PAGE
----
Kenya is preparing for its second attempt at elections this year. The first election was won by the incumbent, President Kenyatta. When the elections ended, the opposition, Ralia Odinga, called for a re-election due to corruption. He succeeded in getting a redo, but has recently resigned from the presidential race. He believes that the corruption is far gone for the re-election to be any different. Because of his statement, there have been protests and riots. The catholic leadership in Kenya is calling on its citizens to remain calm in the face of the violence that has been breaking out in several parts of the country.
2017-10-17 Kenya (Crux) Kenyan Catholic bishops have urged the citizens to guard the country’s peace, as a prolonged election standoff took its toll on the economy and the social conditions of ordinary people.
The bishops said the matter is grave, while highlighting growing anxiety among the people and increased polarization along political and ethnic lines.
“God has given us only one country, our nation Kenya, and it is upon every Kenyan to stand firm and say no to everything that will take away from the peace,” the bishops said in an Oct. 12 statement signed by Bishop Philip Anyolo, chairman of the Kenya Conference of Catholic Bishops’ Conference.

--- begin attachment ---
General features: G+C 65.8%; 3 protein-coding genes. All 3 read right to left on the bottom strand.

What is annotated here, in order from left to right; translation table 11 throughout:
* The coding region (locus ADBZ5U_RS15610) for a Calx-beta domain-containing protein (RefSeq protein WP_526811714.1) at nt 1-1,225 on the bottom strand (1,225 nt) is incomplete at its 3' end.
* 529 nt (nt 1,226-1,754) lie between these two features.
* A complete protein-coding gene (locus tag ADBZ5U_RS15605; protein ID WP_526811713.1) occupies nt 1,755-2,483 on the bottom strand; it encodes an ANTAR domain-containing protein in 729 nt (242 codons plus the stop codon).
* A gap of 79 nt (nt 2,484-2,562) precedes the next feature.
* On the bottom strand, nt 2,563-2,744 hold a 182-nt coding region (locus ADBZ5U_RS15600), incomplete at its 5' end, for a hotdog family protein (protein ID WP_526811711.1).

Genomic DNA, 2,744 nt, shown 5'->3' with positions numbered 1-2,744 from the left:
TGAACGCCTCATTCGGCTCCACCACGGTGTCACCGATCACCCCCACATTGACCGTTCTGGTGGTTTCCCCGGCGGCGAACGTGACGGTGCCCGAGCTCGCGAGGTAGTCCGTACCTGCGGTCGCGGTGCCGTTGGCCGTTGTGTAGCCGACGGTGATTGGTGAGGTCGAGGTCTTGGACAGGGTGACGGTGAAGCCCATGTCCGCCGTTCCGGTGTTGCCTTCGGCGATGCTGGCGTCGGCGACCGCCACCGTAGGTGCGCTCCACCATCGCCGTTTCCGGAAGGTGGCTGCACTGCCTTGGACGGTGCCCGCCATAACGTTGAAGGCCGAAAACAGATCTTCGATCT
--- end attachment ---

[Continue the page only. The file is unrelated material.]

“If the election goes on as scheduled, we call upon Kenyans to turn out and exercise their democratic right peacefully,” said Anyolo. “If for any reason the election is rescheduled, we call on Kenyans to remain calm and peaceful.”
The crisis started Sept. 1, when the Supreme Court nullified the election of President Uhuru Kenyatta over irregularities and illegalities. The court ordered a repeat election in 60 days, but political positions have hardened, even as the Independent Electoral and Boundaries Commission planned to conduct the repeat polls Oct. 26.
On Oct. 10, the crisis appeared to deepen after Raila Odinga, the National Super Alliance coalition leader, withdrew from the repeat polls. Announcing the boycott, Odinga said the IEBC had failed to meet the demands he had presented to the officials’ “irreducible minimums.”